Everyone knows money doesn’t grow on trees—parents have been saying it since day one. It’s something one must toil over and earn in order to live day-by-day. Yet, chocolate does grow on trees and has been proven to provide key feel-good factors that promote happiness. Money may not be able to buy happiness, but it can buy chocolate.
Chocolate consumption dates back 4,000 years, to the ancient peoples of present-day Mexico: the Maya and Aztecs. As we do today, they roasted fermented cacao seeds and ground it in to a powder, which was then used to formulate a cold, frothy chocolate drink. Ironically, the cacao beans were also used by the Maya as money.
How does chocolate contribute to happiness today? To begin, it contains the world’s most highly consumed psychoactive drug, caffeine, which is proven to be pro-dopamine and reduce causes of depression. There is also a significant presence of serotonin in cacao, a natural neurotransmitter that balances functions in the brain such as behavior and mood.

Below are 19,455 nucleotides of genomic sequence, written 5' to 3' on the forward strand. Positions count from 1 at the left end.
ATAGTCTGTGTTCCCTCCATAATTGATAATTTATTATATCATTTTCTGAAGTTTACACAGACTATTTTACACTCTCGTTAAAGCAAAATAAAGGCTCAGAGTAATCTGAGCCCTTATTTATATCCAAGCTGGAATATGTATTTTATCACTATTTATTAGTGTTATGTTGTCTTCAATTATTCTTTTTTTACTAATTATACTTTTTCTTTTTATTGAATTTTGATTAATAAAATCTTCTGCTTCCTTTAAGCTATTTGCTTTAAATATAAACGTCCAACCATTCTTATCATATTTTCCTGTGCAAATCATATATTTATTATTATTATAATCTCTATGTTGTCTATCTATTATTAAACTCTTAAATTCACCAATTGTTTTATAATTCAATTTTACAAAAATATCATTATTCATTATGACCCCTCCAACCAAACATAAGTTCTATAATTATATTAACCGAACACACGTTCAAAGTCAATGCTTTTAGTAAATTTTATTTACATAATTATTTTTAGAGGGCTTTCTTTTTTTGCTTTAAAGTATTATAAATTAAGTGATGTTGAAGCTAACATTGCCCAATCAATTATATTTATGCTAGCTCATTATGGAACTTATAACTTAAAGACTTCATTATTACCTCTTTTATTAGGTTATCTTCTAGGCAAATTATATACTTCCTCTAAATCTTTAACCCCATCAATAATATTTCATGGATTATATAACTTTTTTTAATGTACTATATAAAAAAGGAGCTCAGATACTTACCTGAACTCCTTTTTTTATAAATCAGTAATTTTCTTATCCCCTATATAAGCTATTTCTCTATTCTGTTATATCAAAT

Phenylethylamine, a natural chemicals, is found in chocolate and is know for its dopamine-boosting qualities, also deemed the “Love Drug” for mimicking the brain chemistry of someone who is in love. This natural chemical found in high concentrations in chocolate plays a key role in overall feelings of wellbeing and a number of cognitive processes such as: memory formation, learning capacity, speed of recall, attention span, improved focus, mental clarity and concentration.
A final feel-good factor in chocolate: the pleasure of consuming the rich delicacy while knowing it makes the body and brain happier and healthier in the mean time. With all of its feel-good, brain-stimulating chemicals, chocolate is the key superfood to happiness—and it grows on trees.